Nancy Astor: A Mother in the House

Last week we heard about the Father or ‘Grand Old Man’ of the Long Parliament, so this week we have a blog about the first mother in the House of Commons. Along with PhD student, Kate Meanwell, Dr Jacqui Turner from the University of Reading and Astor 100 project, discusses Nancy Astor’s role as a mother to her five children as well as a representative of mothers and women as the first female MP to be elected to the House of Commons in 1919. For further details on the Astor 100 project and their activities to mark this important centenary in women’s history click here…

Nancy Astor was not just the first woman to take her seat in the House of Commons, she was the first wife and the first mother. Throughout her 1919 by-election campaign, the images painted of Nancy Astor were of ‘A fighting woman’ for Plymouth Sutton; ‘A voice for women and children’; ‘A champion of the disadvantaged’; ‘A woman, wife and mother’ and in turns a ‘proxy’ for her husband. Astor’s image was constructed and deployed as deemed necessary though the issue that caused the greatest debate was that of Astor as a working mother.

Viscountess Astor won the by election in 1919 and became the first female voice heard in the chamber of House of Commons.  She was elected to Plymouth Sutton in  with more votes than the Labour and Liberal candidates combined, replacing her husband as the sitting Conservative and Unionist MP after he ascended to the House of Lords on the death of his father.  Nancy’s time in the seat was initially intended to be temporary as Waldorf worked to extricate himself from the Lords and return to his seat in the Commons or negotiate a means of sitting in both. He could not.

In addition to her position as a role model and voice for women, what seemed to make Nancy the “right woman” in many minds was her ability to embody ordinary ‘feminine virtues’ associated with mothers and caregivers. In addition to being the first woman in the House, Nancy was the first mother to take her seat – she entered Parliament when her youngest child was under two years old.

It may have been a useful device in the campaign to present Nancy as in some way ‘tried and tested’, lending her a sense of familiarity and credibility, but her position and standing was nevertheless unique and indeed historic. Many correspondents sum up the multi-faceted nature of Nancy’s appeal as a woman as “a threefold representative: as woman, wife, mother…”(MS 1416/1/1/1721 – Letter from staff at The Observer, dated 29 Nov 1919). Undermining the idea that Nancy ever could have provided a seamless link with what had gone before. It may have been a case of “Astor once again” but it seemed likely that the similarities were confined to their shared name and Plymouth Sutton constituency.

(c) The Box (Plymouth Museums Galleries Archive)

This met with approbation amongst some of those who wrote to congratulate Nancy on her election – clearly, she was joining the ranks alongside many other parents. Nevertheless, in view of their wealth and privilege it may be that in this respect Nancy had more in common with the fathers she was joining than some of the mothers she was representing; one correspondent commented that “it will be a good thing to have in Parliament one who knows by experience as a mother…the responsibilities of the family”, although her day-to-day responsibilities in terms of her family were very different from the average voter (MS 1416/1/1/1723, Letter from B N Swinson, 29 November 1919).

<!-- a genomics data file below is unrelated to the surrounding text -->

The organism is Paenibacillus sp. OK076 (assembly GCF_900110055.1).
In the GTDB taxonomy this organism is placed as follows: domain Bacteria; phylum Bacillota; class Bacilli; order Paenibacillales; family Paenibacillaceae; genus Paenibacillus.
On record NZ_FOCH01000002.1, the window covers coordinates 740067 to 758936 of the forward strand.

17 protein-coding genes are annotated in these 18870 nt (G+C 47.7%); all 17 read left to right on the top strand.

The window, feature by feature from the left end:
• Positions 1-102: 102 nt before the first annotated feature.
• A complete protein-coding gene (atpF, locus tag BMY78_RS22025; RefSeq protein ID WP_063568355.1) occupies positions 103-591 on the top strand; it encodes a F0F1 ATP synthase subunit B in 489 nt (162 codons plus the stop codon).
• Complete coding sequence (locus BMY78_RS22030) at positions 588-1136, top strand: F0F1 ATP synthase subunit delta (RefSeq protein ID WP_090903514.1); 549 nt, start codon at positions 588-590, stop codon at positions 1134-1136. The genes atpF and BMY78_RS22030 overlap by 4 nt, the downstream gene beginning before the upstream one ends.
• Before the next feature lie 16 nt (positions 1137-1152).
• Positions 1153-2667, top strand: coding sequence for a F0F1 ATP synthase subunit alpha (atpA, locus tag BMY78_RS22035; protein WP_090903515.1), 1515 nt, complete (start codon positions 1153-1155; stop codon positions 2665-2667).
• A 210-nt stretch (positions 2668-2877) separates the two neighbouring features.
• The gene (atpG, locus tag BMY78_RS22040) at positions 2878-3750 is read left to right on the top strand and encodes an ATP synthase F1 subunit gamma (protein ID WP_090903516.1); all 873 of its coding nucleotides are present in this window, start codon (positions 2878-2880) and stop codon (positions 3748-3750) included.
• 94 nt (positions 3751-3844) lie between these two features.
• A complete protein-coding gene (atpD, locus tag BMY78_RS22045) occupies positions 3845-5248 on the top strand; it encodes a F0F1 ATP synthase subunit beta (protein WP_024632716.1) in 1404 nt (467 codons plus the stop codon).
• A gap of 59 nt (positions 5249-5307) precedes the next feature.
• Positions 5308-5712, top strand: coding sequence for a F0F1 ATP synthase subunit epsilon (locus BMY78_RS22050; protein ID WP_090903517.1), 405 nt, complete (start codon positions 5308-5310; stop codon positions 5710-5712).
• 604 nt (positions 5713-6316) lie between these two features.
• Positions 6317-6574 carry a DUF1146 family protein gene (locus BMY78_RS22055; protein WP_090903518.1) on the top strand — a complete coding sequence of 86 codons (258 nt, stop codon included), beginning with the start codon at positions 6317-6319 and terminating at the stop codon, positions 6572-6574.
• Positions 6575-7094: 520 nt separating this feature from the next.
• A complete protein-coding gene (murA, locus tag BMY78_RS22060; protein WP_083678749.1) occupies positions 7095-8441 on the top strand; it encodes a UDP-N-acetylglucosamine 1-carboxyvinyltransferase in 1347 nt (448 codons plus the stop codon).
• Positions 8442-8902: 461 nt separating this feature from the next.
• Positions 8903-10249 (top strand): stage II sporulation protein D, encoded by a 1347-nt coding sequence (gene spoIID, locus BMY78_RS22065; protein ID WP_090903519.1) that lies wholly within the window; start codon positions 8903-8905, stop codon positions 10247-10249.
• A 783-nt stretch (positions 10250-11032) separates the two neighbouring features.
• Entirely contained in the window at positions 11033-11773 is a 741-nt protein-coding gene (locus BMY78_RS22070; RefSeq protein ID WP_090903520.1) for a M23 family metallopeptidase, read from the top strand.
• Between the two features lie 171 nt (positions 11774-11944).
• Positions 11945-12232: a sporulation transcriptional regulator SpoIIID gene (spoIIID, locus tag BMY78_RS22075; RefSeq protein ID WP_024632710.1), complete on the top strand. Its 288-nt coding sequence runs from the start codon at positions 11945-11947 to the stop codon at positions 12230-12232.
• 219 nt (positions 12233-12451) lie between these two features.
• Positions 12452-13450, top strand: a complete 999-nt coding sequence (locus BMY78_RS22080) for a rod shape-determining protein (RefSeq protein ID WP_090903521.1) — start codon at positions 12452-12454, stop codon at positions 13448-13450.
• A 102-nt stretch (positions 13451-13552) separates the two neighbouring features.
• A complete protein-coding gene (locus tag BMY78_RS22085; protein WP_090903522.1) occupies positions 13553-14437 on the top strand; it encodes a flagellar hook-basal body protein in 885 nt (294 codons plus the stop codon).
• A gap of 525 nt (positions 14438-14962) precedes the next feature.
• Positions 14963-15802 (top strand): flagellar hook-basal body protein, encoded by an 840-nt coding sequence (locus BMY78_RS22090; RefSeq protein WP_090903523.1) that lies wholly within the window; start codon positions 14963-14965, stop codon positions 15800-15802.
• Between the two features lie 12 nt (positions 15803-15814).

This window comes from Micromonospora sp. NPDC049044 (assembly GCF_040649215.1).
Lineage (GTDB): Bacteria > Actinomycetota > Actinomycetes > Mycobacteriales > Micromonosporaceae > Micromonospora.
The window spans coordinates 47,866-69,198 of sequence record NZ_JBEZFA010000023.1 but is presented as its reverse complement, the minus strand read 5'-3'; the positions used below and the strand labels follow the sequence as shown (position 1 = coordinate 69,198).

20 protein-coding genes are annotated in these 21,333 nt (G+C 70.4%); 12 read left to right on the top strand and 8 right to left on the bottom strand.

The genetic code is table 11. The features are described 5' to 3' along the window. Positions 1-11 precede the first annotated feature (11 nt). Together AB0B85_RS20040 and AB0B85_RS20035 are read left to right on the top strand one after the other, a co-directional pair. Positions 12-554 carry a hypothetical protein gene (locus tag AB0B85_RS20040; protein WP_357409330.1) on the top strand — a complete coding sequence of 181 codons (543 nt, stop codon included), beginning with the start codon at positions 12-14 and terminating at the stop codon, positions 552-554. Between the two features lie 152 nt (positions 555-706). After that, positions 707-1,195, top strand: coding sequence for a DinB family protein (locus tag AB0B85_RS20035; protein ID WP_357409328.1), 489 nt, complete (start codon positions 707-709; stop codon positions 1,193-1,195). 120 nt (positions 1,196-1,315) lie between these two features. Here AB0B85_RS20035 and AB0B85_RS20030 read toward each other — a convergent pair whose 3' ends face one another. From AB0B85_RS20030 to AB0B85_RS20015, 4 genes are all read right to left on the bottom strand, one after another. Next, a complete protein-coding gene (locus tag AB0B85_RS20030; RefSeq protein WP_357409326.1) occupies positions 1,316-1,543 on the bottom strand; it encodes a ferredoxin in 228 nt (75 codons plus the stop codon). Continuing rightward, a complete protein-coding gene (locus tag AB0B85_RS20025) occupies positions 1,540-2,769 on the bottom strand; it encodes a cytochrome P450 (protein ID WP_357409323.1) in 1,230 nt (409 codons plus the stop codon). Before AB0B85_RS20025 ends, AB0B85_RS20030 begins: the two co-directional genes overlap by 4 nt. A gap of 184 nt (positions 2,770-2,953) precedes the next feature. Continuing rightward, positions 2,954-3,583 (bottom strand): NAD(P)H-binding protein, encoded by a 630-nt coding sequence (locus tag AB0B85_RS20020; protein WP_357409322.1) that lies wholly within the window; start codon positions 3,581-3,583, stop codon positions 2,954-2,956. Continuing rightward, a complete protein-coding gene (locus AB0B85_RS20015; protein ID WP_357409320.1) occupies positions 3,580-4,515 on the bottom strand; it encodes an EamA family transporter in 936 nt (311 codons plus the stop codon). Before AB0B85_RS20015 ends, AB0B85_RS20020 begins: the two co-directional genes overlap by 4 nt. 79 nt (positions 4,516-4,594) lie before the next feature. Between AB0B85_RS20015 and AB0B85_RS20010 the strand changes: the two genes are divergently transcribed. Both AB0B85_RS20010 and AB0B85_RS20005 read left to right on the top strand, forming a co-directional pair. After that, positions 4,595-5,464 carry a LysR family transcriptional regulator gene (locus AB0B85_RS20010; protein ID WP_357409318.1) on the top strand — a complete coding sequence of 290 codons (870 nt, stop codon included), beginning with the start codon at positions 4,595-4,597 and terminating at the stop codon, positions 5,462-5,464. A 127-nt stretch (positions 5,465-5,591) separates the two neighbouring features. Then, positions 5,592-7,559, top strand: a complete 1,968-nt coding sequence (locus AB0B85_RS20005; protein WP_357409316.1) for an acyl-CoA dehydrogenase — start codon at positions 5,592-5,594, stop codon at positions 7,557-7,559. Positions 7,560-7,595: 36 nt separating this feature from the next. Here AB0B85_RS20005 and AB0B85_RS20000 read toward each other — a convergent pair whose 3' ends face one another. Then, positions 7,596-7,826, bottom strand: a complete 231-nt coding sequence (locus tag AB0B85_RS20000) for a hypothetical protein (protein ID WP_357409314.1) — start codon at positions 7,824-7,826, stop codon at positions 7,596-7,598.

There were dissenting voices who expressed concern at Nancy’s maternal status. Nancy’s opening speech at the meeting of the Party Association stated:

I have heard it said that a woman who has got children shouldn’t go into the House of Commons. She ought to be home looking after her children. This is true, but I feel someone ought to be looking after the more unfortunate children. My children are among the fortunate ones, and it is that that steels me to go to the House of Commons to fight the fight, not only of the men but of the women and children of England.

While for the most part the press did not make a feature of Nancy’s status as a mother; it is interesting to note when it did, she was consistently presented in a positive light and was feted as an “expert on matters pertaining to motherhood and womanhood”, suggesting it was a pioneering asset to her candidacy and appealing to Nancy’s own ‘difference feminism’ (MS 146/1/1/31 – Press cuttings 1919, Liverpool Courier, 8 November 1919). Inevitably, photographs were circulated of Nancy with her husband and children, The Sunday Pictorial of 9 November 1919 ran a photograph of Nancy with all six of her children, captioned ““OUR NANCY” AND HER BEST SUPPORTERS”.

“”OUR NANCY” AND HER BEST SUPPORTERS”, The Sunday Pictorial, 9 November 1919

Nancy’s maternal status was a previously unarticulated benefit for any MP and was a legitimate and logical extension of her position as a mother. However, the significance of Nancy’s maternal status should not be overstated –the idea of Nancy as a mother was dwarfed by the overwhelming and all-encompassing difference of Nancy being the first woman MP.

Nevertheless, Nancy was taken at her word and viewed as a special representative for vulnerable and disadvantaged members of society, in much the same way as she was regarded by many as a special representative for women. The Observer told Nancy “we are convinced that all your actions in the House of Commons will be on the side of those least able to speak or act for themselves.” (MS 1416/1/1/1721 – Letter from staff at The Observer, 29 Nov 1919)

An ambitious agenda lay before her.

JT/KM


You might also be interested in our recent blog about the father of the Long Parliament, Sir Francis Knollys.

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